Tourette’s syndrome: A syndrome comprising both multiple motor and one or more vocal tics, occurring over a period of at least one year, at least intermittently but sometimes as frequently as many times daily. Obsessions, compulsions, hyperactivity, distractibility, and impulsivity are often associated. Onset is in childhood and tics often lessen in severity and frequency and may even remit during adolescence and adulthood.

Vasculitis: Inflammation of a blood or lymph vessel.

Vegetative versus “locked-in” state: A condition of profound non-responsiveness in the wakeful state caused by brain damage. Locked-in state is a condition in which a patient is aware and awake but cannot move or communicate verbally due to complete paralysis of nearly all voluntary muscles in the body except for the eyes.



Other names used to report positron emission tomography (PET):

Positron emission transverse tomography (PETT)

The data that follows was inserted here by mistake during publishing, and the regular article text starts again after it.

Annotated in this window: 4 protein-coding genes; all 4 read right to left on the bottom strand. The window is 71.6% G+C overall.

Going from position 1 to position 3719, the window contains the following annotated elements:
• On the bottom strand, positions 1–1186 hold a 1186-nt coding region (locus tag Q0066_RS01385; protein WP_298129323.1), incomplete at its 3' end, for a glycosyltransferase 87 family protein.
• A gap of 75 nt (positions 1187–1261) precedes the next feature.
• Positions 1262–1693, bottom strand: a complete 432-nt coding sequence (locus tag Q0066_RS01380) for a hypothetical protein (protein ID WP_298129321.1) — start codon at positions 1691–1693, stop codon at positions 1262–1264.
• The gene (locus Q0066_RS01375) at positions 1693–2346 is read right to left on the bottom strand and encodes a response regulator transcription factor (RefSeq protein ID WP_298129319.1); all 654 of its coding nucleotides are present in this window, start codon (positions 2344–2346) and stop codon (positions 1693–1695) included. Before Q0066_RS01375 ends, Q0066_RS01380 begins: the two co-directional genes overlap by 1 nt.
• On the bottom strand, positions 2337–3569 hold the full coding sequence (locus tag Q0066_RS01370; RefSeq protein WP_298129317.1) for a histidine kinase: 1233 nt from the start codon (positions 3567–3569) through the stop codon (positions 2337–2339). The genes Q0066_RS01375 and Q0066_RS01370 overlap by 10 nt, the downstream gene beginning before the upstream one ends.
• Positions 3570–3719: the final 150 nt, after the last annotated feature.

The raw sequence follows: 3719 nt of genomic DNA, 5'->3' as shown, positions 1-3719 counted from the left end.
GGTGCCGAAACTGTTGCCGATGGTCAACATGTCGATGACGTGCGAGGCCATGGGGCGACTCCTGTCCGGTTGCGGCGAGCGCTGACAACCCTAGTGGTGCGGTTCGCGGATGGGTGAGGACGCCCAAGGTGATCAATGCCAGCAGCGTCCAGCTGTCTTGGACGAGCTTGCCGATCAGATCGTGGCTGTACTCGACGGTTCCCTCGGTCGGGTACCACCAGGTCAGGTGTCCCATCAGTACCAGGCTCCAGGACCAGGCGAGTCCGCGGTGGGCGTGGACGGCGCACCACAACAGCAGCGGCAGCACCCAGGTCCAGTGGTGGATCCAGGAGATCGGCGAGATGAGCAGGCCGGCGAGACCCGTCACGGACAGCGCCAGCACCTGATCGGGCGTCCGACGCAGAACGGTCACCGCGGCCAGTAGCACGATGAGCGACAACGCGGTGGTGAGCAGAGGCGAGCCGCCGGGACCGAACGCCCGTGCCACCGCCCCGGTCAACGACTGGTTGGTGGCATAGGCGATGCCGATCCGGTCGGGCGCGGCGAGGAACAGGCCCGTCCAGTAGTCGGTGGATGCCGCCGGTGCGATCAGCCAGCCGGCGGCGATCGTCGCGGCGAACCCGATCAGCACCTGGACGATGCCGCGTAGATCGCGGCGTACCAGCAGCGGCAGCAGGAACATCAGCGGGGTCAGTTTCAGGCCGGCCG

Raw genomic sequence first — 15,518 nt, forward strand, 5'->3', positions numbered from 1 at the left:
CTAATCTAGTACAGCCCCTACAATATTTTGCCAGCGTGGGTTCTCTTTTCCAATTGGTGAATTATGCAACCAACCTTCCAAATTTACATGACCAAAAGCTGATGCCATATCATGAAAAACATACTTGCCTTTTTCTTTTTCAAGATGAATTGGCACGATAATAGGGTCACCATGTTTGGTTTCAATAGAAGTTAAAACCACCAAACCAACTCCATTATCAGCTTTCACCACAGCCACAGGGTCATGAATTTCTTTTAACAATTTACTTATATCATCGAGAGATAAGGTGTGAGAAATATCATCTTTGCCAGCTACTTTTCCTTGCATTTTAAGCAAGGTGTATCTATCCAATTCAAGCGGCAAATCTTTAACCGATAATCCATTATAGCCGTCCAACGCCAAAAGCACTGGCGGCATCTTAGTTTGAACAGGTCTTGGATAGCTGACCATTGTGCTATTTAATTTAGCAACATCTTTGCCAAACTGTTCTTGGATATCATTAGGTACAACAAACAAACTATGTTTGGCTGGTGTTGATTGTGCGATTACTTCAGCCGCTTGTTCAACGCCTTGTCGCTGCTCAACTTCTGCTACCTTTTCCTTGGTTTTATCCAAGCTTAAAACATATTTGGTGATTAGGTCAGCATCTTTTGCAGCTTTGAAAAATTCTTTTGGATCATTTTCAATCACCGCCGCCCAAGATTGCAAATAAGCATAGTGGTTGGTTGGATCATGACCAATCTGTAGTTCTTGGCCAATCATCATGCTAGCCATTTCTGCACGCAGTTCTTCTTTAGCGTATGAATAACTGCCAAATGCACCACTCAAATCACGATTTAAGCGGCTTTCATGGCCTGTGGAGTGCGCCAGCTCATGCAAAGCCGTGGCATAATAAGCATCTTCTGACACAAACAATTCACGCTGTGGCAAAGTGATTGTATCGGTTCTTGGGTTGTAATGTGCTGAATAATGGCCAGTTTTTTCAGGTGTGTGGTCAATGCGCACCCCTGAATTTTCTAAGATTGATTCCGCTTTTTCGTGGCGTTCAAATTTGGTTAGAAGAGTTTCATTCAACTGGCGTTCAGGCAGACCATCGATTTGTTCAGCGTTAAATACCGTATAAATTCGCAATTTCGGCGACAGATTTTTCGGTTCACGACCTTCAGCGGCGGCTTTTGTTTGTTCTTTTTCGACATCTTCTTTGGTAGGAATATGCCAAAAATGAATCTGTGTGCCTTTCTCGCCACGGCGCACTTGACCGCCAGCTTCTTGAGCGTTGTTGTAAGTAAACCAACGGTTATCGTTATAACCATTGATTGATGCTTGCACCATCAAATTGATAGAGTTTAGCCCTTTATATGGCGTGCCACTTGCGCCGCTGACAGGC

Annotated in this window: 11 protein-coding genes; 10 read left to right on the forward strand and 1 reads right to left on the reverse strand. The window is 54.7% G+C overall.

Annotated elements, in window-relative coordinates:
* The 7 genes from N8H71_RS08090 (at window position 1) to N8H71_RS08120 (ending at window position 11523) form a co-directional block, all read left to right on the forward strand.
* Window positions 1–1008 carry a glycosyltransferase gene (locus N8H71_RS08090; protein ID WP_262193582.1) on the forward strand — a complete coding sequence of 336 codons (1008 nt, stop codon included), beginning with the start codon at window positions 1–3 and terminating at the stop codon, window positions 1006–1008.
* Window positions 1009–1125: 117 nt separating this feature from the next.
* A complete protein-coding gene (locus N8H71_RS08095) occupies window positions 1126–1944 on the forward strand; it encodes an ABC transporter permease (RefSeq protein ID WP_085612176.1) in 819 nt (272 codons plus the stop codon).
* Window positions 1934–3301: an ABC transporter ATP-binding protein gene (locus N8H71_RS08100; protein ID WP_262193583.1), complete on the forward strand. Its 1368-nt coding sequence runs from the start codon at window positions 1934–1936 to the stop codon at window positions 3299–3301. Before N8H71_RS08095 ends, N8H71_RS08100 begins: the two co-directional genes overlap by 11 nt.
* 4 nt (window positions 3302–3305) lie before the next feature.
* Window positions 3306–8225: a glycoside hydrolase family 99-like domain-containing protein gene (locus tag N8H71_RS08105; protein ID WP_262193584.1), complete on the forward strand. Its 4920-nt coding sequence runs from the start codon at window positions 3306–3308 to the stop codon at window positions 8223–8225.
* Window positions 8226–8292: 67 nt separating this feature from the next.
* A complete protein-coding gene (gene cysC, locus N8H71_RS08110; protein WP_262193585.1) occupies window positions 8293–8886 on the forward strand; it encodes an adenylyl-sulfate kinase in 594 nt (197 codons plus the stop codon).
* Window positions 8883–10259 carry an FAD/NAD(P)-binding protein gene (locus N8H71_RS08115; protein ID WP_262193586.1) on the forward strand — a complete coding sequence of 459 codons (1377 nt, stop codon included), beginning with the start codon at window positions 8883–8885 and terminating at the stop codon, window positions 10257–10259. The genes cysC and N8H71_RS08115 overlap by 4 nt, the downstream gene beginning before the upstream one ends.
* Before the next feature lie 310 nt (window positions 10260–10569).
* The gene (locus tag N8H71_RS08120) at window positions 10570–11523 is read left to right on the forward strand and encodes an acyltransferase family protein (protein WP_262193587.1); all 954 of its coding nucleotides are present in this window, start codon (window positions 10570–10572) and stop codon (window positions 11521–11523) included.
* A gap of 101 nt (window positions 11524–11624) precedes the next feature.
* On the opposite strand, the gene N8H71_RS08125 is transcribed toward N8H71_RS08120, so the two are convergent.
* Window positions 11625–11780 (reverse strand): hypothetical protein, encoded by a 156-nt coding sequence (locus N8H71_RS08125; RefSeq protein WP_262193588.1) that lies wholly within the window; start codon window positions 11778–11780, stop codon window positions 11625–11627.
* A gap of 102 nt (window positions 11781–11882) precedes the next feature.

Positron emission coincident imaging (PECI)


  1. Agency for Healthcare Research and Quality Evidence Report/Technology Assessment Number 57-Diagnosis and Treatment of Parkinson’s Disease: A Systematic Review of the Literature, 06/03.
  2. Agency for Healthcare Research and Quality Technology Assessment Number 7 – Use of Positron Emission Tomography and other Neuro-imaging Techniques in the Diagnosis and Management of Alzheimer’s Disease and Dementia, 12/14/01.
  3. American Medical Association, Current Procedural Terminology (CPT).
  4. Blue Cross Blue Shield Association Miscellaneous (Non-Cardiac, Non-Oncologic) Applications of Positron Emission Tomography (PET) Medical Policy (6.01.06), 02/15.